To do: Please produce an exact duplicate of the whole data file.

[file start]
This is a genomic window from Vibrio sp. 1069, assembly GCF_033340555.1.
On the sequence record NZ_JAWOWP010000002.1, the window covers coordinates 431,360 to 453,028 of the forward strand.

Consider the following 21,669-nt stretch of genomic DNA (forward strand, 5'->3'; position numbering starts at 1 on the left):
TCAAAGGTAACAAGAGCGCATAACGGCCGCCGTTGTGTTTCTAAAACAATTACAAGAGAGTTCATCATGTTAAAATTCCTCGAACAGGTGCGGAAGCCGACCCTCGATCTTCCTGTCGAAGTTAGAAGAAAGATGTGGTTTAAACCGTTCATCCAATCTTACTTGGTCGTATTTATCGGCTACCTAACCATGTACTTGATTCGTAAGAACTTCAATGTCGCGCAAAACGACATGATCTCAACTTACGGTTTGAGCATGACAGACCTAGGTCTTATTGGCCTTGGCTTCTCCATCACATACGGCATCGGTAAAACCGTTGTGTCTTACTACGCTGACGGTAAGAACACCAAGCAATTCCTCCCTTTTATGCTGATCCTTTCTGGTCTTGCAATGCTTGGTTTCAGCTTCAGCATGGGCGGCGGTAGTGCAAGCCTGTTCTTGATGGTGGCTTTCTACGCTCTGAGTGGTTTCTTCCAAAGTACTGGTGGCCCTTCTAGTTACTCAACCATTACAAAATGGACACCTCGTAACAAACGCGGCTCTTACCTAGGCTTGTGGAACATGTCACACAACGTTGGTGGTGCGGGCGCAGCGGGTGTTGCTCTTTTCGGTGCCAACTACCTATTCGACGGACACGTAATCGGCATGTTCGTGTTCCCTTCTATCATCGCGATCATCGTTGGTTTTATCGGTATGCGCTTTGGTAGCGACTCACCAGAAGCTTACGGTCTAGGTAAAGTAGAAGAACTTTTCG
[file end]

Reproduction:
This is a genomic window from Vibrio sp. 1069, assembly GCF_033340555.1.
On the sequence record NZ_JAWOWP010000002.1, the window covers coordinates 431,360 to 453,028 of the forward strand.

Consider the following 21,669-nt stretch of genomic DNA (forward strand, 5'->3'; position numbering starts at 1 on the left):
TCAAAGGTAACAAGAGCGCATAACGGCCGCCGTTGTGTTTCTAAAACAATTACAAGAGAGTTCATCATGTTAAAATTCCTCGAACAGGTGCGGAAGCCGACCCTCGATCTTCCTGTCGAAGTTAGAAGAAAGATGTGGTTTAAACCGTTCATCCAATCTTACTTGGTCGTATTTATCGGCTACCTAACCATGTACTTGATTCGTAAGAACTTCAATGTCGCGCAAAACGACATGATCTCAACTTACGGTTTGAGCATGACAGACCTAGGTCTTATTGGCCTTGGCTTCTCCATCACATACGGCATCGGTAAAACCGTTGTGTCTTACTACGCTGACGGTAAGAACACCAAGCAATTCCTCCCTTTTATGCTGATCCTTTCTGGTCTTGCAATGCTTGGTTTCAGCTTCAGCATGGGCGGCGGTAGTGCAAGCCTGTTCTTGATGGTGGCTTTCTACGCTCTGAGTGGTTTCTTCCAAAGTACTGGTGGCCCTTCTAGTTACTCAACCATTACAAAATGGACACCTCGTAACAAACGCGGCTCTTACCTAGGCTTGTGGAACATGTCACACAACGTTGGTGGTGCGGGCGCAGCGGGTGTTGCTCTTTTCGGTGCCAACTACCTATTCGACGGACACGTAATCGGCATGTTCGTGTTCCCTTCTATCATCGCGATCATCGTTGGTTTTATCGGTATGCGCTTTGGTAGCGACTCACCAGAAGCTTACGGTCTAGGTAAAGTAGAAGAACTTTTCG